I’m currently obsessing on repeat founders, and what lessons they want to share with the startup community. Just like my earlier request of Sean Byrnes, it made sense to pub Joe Fernandez’s response in full (thanks Joe!). Joe is a good friend and someone I love working alongside (Homebrew invested in Joymode and his current unannounced company).
Yeah, this hits a bunch of different ways.
So on the funding there are a couple of interesting things. When I am pitching a new idea I don’t really want the benefit of the doubt. I want a reality check against something I am considering spending the next 10+ years of my life on. While it’s nice that people are more inclined to lean in, I often feel like I am missing the conversation I want to have. It also puts a lot of doubt in my mind of how valuable of a thought partner that investor might be down the road.
I see this happen the most with new funds. It’s not because I think these investors are any less talented at evaluating ideas but they are highly incentivized to close “hot” deals. They are unlikely to have real results when they go to raise their next fund so they want the story of x, y and z proven, successful, founders choosing to work with them.
Lots of stuff comes to mind around team. The first thing I’ve found happen is that when word gets out you’re working on something new a bunch of people will want to connect about joining. 95% of the time this isn’t the people you actually want or need at this stage. You end up with a lot of people who have no could care less about the mission but know employees at your last company cashed out so they want in. Then there is the people that are hungry to get behind a mission they care about but have a romantic idea of what the earliest days of a startup are like and are totally detached from reality. Then the biggest group (which usually overlaps with the first two) are people who just don’t have relevant skills for this stage of the company.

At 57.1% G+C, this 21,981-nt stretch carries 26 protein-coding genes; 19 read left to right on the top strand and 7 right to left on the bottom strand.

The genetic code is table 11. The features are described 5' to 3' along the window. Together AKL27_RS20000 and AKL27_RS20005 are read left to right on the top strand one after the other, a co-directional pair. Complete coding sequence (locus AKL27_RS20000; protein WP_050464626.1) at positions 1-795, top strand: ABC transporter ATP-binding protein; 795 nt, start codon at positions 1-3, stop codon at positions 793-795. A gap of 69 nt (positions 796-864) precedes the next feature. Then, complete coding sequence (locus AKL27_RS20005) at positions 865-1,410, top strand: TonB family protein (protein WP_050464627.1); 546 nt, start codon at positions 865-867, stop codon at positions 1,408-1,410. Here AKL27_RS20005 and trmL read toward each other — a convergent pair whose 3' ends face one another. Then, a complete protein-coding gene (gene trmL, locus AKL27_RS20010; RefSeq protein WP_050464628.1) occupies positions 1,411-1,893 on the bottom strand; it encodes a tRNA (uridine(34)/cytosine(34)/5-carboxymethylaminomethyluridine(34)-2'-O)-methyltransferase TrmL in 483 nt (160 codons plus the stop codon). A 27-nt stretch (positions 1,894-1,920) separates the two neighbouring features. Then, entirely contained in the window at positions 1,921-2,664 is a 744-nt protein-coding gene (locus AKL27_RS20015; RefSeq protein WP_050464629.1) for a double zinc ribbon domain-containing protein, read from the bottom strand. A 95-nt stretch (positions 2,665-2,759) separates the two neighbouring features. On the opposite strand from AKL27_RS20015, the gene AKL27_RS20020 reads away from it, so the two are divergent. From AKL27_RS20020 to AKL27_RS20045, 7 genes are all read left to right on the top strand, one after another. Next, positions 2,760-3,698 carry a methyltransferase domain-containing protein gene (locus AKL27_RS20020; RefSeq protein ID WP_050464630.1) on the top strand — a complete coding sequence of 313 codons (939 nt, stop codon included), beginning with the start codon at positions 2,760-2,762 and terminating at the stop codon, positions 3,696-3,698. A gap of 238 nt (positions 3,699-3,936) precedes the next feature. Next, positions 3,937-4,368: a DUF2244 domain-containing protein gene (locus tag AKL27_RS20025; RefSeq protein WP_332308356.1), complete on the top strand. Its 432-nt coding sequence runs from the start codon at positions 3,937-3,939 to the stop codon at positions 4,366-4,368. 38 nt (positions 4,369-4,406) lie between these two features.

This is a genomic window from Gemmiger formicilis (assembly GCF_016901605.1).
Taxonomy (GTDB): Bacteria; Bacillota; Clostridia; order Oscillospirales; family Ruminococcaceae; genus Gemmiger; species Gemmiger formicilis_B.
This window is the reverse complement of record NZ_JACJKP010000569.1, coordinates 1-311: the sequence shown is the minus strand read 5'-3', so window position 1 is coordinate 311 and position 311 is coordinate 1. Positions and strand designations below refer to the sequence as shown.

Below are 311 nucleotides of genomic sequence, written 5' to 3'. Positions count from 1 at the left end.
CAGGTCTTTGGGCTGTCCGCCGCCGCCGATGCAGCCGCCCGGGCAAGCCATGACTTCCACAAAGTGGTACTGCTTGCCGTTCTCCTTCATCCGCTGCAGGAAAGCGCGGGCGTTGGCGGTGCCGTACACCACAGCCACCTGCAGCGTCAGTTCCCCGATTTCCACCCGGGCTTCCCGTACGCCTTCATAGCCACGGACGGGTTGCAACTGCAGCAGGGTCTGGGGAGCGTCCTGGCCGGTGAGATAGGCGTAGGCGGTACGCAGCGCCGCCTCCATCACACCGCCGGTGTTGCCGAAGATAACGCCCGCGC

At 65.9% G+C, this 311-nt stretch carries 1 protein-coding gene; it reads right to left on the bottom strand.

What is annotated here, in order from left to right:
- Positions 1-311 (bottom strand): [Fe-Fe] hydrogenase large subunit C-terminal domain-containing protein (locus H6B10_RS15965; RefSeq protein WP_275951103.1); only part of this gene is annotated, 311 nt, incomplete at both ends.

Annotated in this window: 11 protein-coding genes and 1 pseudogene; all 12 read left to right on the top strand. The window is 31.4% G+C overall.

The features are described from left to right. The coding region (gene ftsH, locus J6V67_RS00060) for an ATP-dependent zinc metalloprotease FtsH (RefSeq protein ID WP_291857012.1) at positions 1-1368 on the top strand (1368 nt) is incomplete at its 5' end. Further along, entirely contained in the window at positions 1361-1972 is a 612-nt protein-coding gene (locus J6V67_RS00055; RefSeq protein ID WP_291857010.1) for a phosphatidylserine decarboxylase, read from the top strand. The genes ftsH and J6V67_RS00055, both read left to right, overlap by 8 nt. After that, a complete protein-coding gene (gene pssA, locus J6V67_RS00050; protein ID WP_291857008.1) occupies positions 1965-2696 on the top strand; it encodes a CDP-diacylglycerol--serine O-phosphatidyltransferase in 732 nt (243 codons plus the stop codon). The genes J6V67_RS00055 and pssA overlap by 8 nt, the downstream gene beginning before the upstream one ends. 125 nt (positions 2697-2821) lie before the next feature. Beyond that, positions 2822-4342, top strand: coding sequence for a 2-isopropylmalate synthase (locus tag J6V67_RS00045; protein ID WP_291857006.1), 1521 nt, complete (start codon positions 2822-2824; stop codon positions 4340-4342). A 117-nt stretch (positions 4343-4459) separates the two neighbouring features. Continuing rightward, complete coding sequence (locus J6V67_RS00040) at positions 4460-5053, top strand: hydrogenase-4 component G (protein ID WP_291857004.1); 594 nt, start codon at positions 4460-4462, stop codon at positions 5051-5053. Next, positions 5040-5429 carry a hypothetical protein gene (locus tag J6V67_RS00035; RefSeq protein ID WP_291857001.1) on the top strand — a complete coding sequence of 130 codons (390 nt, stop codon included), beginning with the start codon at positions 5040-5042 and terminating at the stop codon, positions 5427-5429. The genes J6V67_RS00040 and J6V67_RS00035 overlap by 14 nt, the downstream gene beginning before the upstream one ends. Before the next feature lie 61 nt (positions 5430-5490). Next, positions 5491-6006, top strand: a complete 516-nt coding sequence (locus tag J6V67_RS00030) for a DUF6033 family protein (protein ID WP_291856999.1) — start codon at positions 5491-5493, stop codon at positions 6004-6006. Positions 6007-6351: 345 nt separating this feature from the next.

This ends up being a weird distraction. You have these inbound people that are from your network so it can be socially awkward to just blow them off. Then when you tell them it’s not a fit it can be painful. For example, I had a friend who wanted to get involved in Joymode. I told them no and then when they would see press about us and think we were doing well it would just dig at the wound. They felt like if I was really their friend I would have let them on the bus (no thank you for the pain I saved them in the end of course). Meanwhile, you still have to go out and recruit the actually people you need.
As a first time ceo at Klout I would often look at my board and think “these people were involved in some of the most important companies in our industry, I should probably listen to them”. I easily lost a year or two doing dumb shit my board told me was a good idea. That’s definitely not their fault. It took me too long to realize that world we are building in is dynamic and every company, market and moment in time is different. No one knows anything. It’s all just data points.
I see my team looking at me the same way I used to look at my board and it freaks me out. I tell the team I want them to push back on me, but it’s asking a lot. A debate or any conversation with the ceo is never on even terms but it’s way harder with a 2nd time founder. I just have way more experience than almost anyone I am working with at this point so the depth, pace and scope of the conversation can be overwhelming for someone not used to it. The problem with this is that I can request people to push back and then “win” debates without actually being right. It also just doesn’t make people feel good and motivate them to push back on future bad ideas.
Being a 2nd time founder is basically figuring out how to leverage all your hype without believing it